The two leaders could not have been more different in their religious orientation and in their respective educational background.  The President comes from a radical religious background, and as such believes that Somalia be governed under Sharia rule in spite of a secular draft constitution which the UN and the West funded to the tune of $60 million. 

Moreover, he would like to see a centralized power in Mogadishu, thus viewing particularly the emergent autonomous region of Azania or Jubaland with great suspicion.  The President and his followers are uneasy about the potential, if remote, danger that could be generated by Puntland and Azania (Jubaland) squeezing or challenging Mogadishu as the center of power.

Until 2010, Sharif Ahmed was a leader of the now defunct Islamic Courts Union (ICU), a conglomeration of several radical Islamic groups, which was ejected out of Mogadishu by allied forces of Ethiopia and the United States of America.  After defeat, Sharif Ahmed’s ICU morphed into Al-Shabab, Ala Sheikh - a smaller sect to which Sharif Ahmed himself belongs - Hisbul Islam,, Islaax, and a host of other disparate religious groups that litter the political landscape of Mogadishu and the rest of South-Central regions of the country. 

Unsubstantiated but growing speculations about the President’s relationship with Al-Shabab have been lately gaining momentum.

Dr. AbdiWali on the other hand is educated in the West and is currently on leave from his position as an Associate professor of economics at the Niagara University, NY, USA.  His political orientation is one that views the Ethiopian invasion of Somalia in 2006 as part of necessary global effort to pacify Somalia. Similarly, he supports and defends Kenya’s incursion into his country as indispensible step to defeat Al-Shabab. 

More importantly, he welcomes the emergent Azania/Jubaland state and views this development as a larger effort of power devolution into the regions, thus ultimately loosening Mogadishu’s grip on national affairs.  This past summer, the Prime Minister made noticeable effort to broker talks, lip service talks as they were, between the erstwhile leader of Puntland, President Farole, and President Sheikh Sharif.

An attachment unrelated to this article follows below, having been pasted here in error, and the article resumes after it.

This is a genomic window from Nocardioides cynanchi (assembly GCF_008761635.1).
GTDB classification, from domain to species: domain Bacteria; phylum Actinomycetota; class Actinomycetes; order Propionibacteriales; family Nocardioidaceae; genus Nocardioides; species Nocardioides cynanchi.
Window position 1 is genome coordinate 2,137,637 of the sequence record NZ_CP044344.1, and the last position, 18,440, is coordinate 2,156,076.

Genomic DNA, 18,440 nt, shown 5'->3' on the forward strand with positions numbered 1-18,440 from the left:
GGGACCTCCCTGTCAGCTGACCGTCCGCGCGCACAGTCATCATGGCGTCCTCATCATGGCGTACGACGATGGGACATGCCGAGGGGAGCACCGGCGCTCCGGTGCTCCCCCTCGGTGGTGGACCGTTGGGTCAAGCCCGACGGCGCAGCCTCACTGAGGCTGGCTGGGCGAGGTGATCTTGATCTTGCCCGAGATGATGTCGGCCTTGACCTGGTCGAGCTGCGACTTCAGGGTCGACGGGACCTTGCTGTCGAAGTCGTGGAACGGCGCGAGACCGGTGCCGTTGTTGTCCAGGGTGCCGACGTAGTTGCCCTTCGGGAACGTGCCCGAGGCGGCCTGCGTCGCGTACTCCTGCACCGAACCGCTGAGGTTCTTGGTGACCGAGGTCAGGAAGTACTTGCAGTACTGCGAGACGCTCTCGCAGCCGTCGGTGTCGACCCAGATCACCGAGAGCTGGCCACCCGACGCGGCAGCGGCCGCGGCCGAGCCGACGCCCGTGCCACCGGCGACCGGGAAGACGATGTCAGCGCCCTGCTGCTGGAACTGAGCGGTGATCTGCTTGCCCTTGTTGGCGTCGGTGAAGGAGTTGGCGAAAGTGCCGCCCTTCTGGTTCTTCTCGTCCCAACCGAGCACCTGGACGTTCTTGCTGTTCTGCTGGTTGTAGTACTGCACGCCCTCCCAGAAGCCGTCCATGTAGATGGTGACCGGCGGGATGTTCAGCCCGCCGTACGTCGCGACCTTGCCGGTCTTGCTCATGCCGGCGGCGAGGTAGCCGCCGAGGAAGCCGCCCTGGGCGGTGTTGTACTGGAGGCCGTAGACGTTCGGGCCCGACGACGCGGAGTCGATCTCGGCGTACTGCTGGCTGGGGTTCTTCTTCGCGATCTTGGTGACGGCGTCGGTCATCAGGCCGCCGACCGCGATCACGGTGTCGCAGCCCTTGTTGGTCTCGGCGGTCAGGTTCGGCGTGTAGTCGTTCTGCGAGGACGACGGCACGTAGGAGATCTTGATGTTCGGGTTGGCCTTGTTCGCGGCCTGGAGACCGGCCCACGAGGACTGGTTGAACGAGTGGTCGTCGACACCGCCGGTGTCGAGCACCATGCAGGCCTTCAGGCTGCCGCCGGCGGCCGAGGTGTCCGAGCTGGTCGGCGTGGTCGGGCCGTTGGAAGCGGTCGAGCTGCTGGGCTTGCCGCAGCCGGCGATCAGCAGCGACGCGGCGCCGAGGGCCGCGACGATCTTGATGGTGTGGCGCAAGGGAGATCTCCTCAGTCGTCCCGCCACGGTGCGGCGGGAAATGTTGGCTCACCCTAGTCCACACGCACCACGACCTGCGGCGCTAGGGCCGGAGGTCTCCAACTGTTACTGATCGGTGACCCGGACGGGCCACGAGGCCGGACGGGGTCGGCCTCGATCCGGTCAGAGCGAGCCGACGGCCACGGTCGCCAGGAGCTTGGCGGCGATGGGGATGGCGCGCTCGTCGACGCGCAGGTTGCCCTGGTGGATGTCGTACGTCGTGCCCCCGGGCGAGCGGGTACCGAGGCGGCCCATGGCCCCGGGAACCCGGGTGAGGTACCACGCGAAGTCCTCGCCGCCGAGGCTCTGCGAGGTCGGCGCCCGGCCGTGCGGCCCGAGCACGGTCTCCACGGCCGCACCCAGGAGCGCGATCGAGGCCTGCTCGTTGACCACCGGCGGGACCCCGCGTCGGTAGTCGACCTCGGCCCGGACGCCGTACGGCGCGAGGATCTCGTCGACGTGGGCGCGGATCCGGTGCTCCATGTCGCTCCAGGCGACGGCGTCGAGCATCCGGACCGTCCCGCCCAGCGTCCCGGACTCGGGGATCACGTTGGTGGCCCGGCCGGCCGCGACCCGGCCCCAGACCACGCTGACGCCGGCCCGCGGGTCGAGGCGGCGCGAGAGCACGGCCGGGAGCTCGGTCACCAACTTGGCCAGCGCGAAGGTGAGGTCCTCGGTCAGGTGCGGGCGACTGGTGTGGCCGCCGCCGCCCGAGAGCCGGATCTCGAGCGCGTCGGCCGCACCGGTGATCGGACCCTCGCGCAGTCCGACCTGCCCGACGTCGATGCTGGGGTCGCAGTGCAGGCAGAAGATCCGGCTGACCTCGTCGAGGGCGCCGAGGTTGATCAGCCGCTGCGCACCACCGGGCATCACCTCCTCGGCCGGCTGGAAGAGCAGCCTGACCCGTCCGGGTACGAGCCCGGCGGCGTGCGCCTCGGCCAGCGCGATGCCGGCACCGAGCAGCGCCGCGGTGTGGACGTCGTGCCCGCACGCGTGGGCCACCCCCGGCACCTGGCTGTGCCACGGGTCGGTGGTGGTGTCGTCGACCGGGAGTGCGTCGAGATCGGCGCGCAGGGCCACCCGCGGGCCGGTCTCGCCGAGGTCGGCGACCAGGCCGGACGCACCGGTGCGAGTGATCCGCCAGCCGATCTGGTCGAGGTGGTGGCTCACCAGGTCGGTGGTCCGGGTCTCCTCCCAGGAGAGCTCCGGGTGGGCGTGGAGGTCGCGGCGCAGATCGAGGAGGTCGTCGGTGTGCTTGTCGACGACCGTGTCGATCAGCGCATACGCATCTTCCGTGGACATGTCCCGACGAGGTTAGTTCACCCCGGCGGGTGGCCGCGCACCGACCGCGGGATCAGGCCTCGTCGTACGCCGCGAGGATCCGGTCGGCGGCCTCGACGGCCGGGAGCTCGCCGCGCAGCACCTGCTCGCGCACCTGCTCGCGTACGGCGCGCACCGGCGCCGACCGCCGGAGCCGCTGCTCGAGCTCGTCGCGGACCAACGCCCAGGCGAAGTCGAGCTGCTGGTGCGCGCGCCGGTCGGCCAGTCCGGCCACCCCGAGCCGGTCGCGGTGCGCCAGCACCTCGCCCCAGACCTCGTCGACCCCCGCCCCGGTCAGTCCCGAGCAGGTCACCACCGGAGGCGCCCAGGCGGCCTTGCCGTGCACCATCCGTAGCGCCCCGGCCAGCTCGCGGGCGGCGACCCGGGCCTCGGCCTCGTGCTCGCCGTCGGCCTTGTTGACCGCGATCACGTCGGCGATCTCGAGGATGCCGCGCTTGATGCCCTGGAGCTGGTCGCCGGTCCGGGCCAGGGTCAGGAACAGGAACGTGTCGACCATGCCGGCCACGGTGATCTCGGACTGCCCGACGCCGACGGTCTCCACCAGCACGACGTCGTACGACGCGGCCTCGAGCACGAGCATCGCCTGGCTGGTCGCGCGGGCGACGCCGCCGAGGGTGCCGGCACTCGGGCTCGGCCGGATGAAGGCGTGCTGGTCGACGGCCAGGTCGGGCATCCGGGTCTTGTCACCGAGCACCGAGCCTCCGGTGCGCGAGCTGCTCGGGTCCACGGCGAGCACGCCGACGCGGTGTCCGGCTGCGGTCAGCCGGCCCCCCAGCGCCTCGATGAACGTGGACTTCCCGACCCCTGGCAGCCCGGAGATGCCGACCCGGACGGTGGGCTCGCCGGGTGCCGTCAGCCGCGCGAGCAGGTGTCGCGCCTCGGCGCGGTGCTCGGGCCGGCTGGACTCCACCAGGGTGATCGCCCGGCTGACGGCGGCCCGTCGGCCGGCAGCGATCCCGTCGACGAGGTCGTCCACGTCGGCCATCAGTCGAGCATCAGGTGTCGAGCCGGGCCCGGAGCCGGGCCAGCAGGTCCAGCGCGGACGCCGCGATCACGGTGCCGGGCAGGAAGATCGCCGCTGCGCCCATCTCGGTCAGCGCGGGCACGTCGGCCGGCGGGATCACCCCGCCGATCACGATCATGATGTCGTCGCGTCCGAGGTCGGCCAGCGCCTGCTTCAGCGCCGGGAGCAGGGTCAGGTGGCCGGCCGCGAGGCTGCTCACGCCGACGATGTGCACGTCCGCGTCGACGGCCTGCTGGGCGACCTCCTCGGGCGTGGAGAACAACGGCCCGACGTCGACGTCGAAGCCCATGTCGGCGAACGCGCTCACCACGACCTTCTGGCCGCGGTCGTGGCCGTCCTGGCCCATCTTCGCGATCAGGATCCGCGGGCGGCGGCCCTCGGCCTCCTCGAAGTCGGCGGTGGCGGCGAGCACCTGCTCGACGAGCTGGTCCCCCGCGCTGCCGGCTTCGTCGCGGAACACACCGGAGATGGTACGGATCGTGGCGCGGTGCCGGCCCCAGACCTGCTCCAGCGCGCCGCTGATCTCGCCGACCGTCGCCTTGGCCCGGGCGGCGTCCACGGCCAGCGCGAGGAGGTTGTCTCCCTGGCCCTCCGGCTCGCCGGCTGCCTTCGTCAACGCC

Prior to his current post, as a founding member of the Puntland Diaspora Forum, an advocacy group, Dr AbdiWali was closely associated with the politics of the autonomous region of Puntland. 

Given President Sharif’s resistance to a decentralized system of governance, observers of Somalia politics loudly wonder whether he is an obstacle to the re-establishment of Somalia’s government from bottom up. 

President Sheikh Sharif’s hardening position against the emergent Azania/Jubaland state coupled with accusations of rampant corruptions in Mogadishu, and ever-increasing suspicions that about 70 percent of the arms shipped to his government end up in Al-Shabab hands worries both Somalis and the rest of the world.  There are also reports that such accusations are equally worrisome to Washington. The President, however, dismissed these accusations as nothing more than baseless innuendos.
If any of these accusations leveled against President Sheikh Sharif holds any water, or even remain persistent rumors, then the Somali adage of ““Ruqo Ninkii lahaa ku fadhiyaa ma kacdo.”Or “a sick camel whose owner is poised to kill does not stand up,” may have already painted who the President could be.  And that does not augur well for Somalia.

Faisal A. Roble